Peter’s Take is a weekly opinion column. The views and opinions expressed in this column are those of the author and do not necessarily reflect the views of ARLnow.com.
Like many other states, Virginia has a partisan redistricting system. Partisan redistricting has served us poorly.
Entrenched incumbents from both major Virginia political parties have worked hard to retain the current system — placing greater value on keeping their own seats than on what is in the long-term best interests of all Virginia voters.
For at least 20 years, up until last month, Republican leaders in the Virginia House of Delegates fought non-partisan redistricting. They wanted to retain their control and saw partisan redistricting as the best way to keep power.
Locked out of power, many Democrats believed they would do better with non-partisan redistricting. But that did not stop some Democratic legislative leaders, like 28-year incumbent Democratic Sen. Dick Saslaw, from spearheading the disastrous 2011 legislative deal under which Virginia Senate Democratic leaders gave Virginia House Republican leaders free reign to draw partisan delegate lines while Virginia Senate Democratic leaders received free reign to draw partisan Senate lines. Litigation over the partisan House delegate lines continues right up to today.
Sweeping gains by Democrats in the 2017 Virginia House of Delegates elections, combined with the prospect that Republicans might lose control of one or both houses of the legislature in 2019, finally has led the Virginia Republican House leadership to support some form of non-partisan redistricting.
Why non-partisan redistricting is so important
On Jan. 28, a group of 20 business leaders from Virginia, Maryland and DC published a compelling statement explaining why it is so important for both Virginia and Maryland to adopt non-partisan redistricting:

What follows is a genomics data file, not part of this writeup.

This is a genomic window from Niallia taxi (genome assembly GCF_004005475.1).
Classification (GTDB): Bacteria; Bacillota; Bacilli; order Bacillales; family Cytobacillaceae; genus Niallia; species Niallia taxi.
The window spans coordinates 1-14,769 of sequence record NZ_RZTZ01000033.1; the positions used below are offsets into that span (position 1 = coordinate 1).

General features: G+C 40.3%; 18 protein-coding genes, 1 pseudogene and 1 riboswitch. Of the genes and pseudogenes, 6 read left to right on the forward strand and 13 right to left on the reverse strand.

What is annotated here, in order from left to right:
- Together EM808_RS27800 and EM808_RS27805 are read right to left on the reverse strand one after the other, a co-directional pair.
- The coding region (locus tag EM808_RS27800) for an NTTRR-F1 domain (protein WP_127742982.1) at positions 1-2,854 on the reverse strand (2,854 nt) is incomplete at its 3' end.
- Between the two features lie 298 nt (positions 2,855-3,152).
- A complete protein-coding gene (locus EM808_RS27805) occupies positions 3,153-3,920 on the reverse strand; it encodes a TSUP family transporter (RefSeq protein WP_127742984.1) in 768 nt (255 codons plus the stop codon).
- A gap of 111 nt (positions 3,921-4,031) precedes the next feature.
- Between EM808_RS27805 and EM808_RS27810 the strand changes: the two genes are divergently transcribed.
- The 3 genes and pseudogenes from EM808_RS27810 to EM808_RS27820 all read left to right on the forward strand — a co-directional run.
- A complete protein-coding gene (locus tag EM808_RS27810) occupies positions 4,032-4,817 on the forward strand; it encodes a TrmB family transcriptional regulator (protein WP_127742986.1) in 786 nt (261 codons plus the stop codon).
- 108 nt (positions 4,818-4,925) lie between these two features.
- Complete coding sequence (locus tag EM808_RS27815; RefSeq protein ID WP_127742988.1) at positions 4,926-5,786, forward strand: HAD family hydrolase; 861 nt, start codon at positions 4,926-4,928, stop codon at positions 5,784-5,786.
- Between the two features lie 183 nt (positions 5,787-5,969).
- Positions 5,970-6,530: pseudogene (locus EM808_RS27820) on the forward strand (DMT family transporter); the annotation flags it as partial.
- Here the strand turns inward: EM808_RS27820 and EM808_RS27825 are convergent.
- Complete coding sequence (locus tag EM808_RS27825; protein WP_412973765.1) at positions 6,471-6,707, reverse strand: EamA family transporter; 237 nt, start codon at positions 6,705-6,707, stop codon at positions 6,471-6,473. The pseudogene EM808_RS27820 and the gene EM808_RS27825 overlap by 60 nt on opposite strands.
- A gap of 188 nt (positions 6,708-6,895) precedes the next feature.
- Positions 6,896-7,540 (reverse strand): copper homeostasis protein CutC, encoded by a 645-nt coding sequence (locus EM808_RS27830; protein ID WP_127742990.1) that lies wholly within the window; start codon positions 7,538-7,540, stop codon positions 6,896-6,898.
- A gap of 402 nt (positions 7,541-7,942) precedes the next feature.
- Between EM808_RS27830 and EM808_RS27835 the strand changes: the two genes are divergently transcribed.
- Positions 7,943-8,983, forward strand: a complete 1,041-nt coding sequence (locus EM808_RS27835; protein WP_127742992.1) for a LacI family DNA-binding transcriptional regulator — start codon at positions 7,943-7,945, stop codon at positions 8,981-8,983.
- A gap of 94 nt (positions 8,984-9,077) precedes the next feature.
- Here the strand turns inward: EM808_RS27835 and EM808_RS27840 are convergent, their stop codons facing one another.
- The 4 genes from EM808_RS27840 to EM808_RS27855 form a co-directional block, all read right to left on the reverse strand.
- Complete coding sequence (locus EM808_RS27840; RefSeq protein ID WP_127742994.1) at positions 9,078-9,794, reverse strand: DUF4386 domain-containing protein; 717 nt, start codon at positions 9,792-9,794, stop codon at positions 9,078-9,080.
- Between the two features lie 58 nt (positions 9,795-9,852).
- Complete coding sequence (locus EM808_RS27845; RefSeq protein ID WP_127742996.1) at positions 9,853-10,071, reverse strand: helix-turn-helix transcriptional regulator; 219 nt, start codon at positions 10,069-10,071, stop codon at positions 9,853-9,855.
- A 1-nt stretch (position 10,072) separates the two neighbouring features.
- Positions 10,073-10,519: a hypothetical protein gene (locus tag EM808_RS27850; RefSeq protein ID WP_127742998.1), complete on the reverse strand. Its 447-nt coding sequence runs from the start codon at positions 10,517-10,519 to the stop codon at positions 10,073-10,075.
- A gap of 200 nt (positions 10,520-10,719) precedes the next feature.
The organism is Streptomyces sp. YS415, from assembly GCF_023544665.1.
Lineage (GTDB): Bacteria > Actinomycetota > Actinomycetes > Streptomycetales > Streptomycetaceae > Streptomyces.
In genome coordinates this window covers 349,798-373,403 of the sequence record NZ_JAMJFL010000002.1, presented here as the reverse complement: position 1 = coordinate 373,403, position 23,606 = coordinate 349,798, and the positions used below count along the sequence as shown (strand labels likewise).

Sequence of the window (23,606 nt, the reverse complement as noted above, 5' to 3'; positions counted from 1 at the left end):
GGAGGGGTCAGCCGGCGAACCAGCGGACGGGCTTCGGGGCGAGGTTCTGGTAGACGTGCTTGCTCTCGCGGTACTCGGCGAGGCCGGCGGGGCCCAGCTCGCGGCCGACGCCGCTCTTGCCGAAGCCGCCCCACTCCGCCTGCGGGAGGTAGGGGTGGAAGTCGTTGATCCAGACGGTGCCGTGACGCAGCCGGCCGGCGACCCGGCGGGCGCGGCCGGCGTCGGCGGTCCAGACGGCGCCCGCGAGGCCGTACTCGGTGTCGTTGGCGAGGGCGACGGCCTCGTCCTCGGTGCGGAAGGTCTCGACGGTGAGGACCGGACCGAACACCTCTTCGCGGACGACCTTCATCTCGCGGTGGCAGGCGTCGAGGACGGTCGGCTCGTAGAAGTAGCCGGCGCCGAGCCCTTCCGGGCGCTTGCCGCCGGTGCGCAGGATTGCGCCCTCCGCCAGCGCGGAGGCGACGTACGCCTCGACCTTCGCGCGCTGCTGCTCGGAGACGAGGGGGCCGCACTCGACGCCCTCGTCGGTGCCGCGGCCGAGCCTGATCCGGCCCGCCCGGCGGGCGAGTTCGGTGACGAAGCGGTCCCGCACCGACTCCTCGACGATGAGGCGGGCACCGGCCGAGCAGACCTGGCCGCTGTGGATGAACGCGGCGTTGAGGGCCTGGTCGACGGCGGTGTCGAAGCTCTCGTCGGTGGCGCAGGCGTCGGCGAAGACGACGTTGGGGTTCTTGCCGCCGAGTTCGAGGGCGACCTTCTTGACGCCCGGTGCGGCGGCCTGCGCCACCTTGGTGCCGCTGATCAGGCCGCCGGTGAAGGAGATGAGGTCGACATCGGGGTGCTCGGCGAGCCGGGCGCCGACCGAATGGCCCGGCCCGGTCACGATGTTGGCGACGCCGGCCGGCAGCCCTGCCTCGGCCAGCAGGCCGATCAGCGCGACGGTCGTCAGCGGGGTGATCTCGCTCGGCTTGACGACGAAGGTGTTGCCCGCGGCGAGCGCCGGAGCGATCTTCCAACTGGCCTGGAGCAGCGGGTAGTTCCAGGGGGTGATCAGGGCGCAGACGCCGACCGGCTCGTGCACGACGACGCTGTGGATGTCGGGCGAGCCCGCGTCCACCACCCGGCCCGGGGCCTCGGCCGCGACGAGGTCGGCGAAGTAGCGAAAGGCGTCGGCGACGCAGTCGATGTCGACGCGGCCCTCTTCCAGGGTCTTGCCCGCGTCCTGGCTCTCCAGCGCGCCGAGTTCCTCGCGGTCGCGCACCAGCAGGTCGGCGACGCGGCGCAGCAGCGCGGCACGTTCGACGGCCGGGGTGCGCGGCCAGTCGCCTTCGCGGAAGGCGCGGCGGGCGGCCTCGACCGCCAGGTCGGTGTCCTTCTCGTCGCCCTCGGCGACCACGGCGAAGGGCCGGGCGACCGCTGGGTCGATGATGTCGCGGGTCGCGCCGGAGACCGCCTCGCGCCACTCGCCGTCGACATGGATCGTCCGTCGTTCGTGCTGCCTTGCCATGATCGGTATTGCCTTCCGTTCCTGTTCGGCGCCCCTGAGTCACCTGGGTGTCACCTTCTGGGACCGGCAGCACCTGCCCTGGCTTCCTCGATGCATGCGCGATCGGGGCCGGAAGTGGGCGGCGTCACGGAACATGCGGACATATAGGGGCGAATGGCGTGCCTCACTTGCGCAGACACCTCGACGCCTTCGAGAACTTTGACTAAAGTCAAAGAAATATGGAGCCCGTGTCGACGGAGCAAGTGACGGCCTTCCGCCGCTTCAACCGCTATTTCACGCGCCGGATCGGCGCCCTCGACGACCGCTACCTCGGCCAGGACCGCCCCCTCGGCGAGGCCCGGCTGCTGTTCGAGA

“The endemic dysfunction in our government stems from incentives in politics that promote ideological purity over pragmatic problem solving and cooperation. … We believe anti-gerrymandering measures are the logical starting point for reform, and they are urgently needed in both Maryland and Virginia. A system in which politicians pick their voters, rather than the other way around, is inherently wrong and dysfunctional. Partisan gerrymandering is a protection racket for incumbent politicians….”
Now is a critical moment in the 2019 legislative session
Non-partisan redistricting can only be adopted via a constitutional amendment. To amend the Virginia Constitution, an identical amendment must be passed by both legislative houses and signed by the governor in two consecutive years. After passage in the second year, Virginia voters need to approve the amendment in a statewide vote.
Those two consecutive years must be 2019 and 2020 in order to have the new non-partisan system in place in time to be utilized when the 2020 U.S. census results must be used (in 2021) to draw new legislative lines for 2021-2031.
The clock is ticking on the 2019 legislative session.
Where the 2019 legislative session stands now
Competing non-partisan redistricting bills are under consideration in the legislature: “All the bills on the table show real movement toward reform, said Brian Cannon, executive director of OneVirginia2021 [a redistricting reform advocacy group].”
On January 31, the Virginia Senate unanimously (40-0) passed SJ306, a bill defining the Senate’s preferred version of non-partisan redistricting.
One provision in HJ615, a Virginia House of Delegates bill sponsored by Del. Mark Cole (R-88th District), has drawn criticism from Democrats. That provision seeks to “preserve the political parity between the two political parties receiving the highest and next highest number of votes in the immediately preceding gubernatorial election.” Progress Virginia, a liberal advocacy group, correctly concludes that this provision “defeats the purpose of redistricting reform, regardless of what political party may benefit from the rule.”
Virginia legislative leaders from both parties need to agree in this legislative session on bipartisan legislation providing non-partisan redistricting reform. Please contact them and urge them to do so.
(Disclosure: I called on Governor Northam to resign.)
Peter Rousselot previously served as Chair of the Fiscal Affairs Advisory Commission (FAAC) to the Arlington County Board and as Co-Chair of the Advisory Council on Instruction (ACI) to the Arlington School Board. He is also a former Chair of the Arlington County Democratic Committee (ACDC) and a former member of the Central Committee of the Democratic Party of Virginia (DPVA). He currently serves as a board member of the Together Virginia PAC-a political action committee dedicated to identifying, helping and advising Democratic candidates in rural Virginia.